Ladies and Gentlemen, the One and Lonely

Why friendships fail to endure.

Loudt Darrow
5 min readAug 25, 2021


Photo by Austin Neill on Unsplash

At one point they were shouting death threats at us.

Halfway into our set, the whole front row out of an audience of hundreds of people started calling our singer a bitch, gesturing throat-slits and shouting “Get the fuck out of the stage.”

Or as we call it in Spain: a party.

I’ve met a lot of people in the live music scene, and to their merit, only a negligible percentage wanted to kill me. The rest of them were quite lovely.

That’s the reason I don’t understand how I managed to cash out of the business without making a single, proper friendship. I made acquaintances, sure, but I’m still a Starsky without his Hutch, in a sense.

And don’t get me wrong: as an artist-hermit archetype, I’d be thrilled to keep it that way.

But I’ve read far too much literature on the psychological perils of isolation (that’s a Friday night when no one ever invites you for supper over zoom call). Since I quit live music in 2018, the most crowded event I’ve attended is a supermarket on a Saturday. Read: I need a contingency plan.

Friendship is a necessity. We’ve evolved for it. If an ancestor had an encounter with a sabertooth tiger, an entourage of fellow cavemen will give him a survival edge. Troglodyte mavericks might’ve looked badass, but they didn’t get to spread their genes.

I can’t find sabertooths in my neighbourhood, but I can figure out what’s spoiling my friendships after I leave the spaces they were conceived in. Or as old Carnegie would say: let’s put on a smile and call everyone by their name.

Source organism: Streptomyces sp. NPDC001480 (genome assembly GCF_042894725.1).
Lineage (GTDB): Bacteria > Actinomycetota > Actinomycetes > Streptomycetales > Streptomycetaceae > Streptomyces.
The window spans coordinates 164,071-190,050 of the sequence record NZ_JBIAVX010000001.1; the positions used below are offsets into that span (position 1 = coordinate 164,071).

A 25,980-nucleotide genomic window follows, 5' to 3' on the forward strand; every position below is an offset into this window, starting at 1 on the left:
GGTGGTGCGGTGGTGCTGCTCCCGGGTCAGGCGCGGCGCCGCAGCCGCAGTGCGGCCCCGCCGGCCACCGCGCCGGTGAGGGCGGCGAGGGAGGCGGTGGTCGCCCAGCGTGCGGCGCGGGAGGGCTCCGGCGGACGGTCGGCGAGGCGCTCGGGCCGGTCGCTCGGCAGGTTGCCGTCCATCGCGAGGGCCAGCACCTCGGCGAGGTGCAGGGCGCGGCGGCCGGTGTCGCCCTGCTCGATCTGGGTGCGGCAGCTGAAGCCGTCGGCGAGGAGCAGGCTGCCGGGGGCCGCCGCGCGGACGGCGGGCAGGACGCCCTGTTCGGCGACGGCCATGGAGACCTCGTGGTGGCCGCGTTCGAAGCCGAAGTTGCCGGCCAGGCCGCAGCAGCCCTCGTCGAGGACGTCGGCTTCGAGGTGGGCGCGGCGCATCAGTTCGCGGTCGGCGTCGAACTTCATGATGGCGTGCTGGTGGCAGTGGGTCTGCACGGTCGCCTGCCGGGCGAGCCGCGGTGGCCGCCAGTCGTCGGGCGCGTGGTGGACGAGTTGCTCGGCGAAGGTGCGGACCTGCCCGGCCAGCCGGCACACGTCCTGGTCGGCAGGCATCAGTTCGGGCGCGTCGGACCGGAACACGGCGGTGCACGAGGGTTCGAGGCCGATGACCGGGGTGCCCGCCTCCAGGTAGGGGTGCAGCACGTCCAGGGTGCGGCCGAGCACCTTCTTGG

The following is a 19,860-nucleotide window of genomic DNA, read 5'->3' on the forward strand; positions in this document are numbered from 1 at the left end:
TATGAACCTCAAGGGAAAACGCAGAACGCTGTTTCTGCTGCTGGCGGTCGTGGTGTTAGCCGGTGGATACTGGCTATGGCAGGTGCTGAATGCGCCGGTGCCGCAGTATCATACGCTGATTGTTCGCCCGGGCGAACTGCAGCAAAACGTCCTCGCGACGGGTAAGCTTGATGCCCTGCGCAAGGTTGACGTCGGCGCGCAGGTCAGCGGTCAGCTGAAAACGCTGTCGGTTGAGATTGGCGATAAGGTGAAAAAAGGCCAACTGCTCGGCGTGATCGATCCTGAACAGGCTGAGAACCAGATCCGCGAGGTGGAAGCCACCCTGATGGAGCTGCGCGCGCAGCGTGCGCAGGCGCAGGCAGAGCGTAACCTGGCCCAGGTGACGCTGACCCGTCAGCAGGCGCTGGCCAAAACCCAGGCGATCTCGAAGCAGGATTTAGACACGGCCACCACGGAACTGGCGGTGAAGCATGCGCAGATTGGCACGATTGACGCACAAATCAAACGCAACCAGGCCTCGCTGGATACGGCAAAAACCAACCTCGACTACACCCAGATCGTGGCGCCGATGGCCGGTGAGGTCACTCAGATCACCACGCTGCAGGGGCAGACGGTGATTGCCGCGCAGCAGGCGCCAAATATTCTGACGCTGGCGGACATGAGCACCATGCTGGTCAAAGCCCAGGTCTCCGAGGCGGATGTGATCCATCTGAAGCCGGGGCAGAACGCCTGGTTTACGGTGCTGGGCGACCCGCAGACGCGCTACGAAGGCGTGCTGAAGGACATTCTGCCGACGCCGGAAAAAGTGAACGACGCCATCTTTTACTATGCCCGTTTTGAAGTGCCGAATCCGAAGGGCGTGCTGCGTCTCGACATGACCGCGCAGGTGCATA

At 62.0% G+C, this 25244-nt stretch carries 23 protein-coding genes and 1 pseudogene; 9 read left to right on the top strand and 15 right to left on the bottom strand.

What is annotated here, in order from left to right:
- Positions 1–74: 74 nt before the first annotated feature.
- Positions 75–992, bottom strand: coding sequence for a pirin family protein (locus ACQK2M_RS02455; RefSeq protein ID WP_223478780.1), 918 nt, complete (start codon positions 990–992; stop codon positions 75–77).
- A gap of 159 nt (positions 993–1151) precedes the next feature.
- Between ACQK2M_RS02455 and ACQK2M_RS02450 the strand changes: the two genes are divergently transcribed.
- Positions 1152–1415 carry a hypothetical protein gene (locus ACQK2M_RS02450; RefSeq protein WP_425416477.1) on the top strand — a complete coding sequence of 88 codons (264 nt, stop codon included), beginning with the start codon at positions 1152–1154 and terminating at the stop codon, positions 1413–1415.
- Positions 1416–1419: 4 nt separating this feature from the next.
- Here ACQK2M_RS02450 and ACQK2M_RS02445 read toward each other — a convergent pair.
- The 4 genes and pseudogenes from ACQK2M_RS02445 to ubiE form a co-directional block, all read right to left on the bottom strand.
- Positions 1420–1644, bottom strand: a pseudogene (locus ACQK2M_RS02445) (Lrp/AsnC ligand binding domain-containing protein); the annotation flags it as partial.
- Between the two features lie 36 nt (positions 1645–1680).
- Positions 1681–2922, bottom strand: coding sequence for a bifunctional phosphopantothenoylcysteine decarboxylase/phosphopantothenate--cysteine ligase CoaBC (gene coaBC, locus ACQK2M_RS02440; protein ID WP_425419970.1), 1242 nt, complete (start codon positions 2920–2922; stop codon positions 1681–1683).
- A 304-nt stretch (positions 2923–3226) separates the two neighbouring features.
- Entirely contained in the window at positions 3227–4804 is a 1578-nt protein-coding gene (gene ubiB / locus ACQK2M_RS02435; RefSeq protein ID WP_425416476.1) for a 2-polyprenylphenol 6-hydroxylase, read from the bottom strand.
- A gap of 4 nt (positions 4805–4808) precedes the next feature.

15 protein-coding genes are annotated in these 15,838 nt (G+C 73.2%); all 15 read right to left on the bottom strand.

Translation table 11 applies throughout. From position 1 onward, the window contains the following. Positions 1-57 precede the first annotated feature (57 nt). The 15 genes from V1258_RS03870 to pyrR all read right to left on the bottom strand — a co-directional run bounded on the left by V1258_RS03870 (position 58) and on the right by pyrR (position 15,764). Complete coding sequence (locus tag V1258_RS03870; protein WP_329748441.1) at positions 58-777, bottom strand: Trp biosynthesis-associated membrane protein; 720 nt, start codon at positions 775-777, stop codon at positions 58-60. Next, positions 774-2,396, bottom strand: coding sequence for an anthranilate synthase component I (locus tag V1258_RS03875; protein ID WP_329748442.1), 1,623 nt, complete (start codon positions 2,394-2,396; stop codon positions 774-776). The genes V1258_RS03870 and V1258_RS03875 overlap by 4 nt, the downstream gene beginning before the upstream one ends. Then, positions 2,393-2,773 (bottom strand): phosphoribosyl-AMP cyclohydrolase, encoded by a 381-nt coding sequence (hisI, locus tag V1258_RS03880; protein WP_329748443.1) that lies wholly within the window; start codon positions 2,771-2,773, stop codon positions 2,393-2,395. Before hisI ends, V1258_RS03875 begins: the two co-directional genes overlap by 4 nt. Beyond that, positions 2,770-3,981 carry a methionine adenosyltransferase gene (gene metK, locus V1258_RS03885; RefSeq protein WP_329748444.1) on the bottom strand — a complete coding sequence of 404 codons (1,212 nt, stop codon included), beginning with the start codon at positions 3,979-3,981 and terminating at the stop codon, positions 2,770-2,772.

Group bathtub— and how to pee without dropping the cigar

Daniel and I decided we were going to share a bathtub.

It was purely as a joint effort: we were trying to lure a girl in, and the whole manoeuvre would’ve failed had we grown all finicky about it.

The girl jumped in, but something more important was happening. I felt that moment as the baptism of our camaraderie. Once you share a bathtub you can’t go back to handshakes.

To cement the bonding, that same night we had a gig. It was in a small, intimate rock pub. The stage was so petite I could taste my band mates’ armpits.

After having a little post-gig chat with the crowd and politely gulping the usual shot invitations, we were offered an unusual gift: a Cuban cigar.

Daniel and I took it to the restroom, and as we piddled and polluted, I remember thinking “Well, sharing baths is routine, restrooms are commonplace, cigars are not unheard of — but put the three together, and we’ve something special going on here.”

I thought these anecdotes, these little trinkets of companionship, made for a good friendship. Now I realize that’d be like saying souvenirs made for a good trip.

There’s really no need to go more exotic than the office or the coffee shop, believe me. I’ve dived in crowded bathtubs, travelled in car trunks, performed in stages big enough to serve as the reserve of endangered panda cubs — and thought myself popular for the long haul.

Now, Daniel and I only text once a year for his birthday. Sharing odd spaces made us feel close, but they didn’t make us stick together. When we ran out of common places, our fellowship dissolved quickly after. Sort of like bath salts in an empty tub.

Prison jams — and how to care for a friend’s mother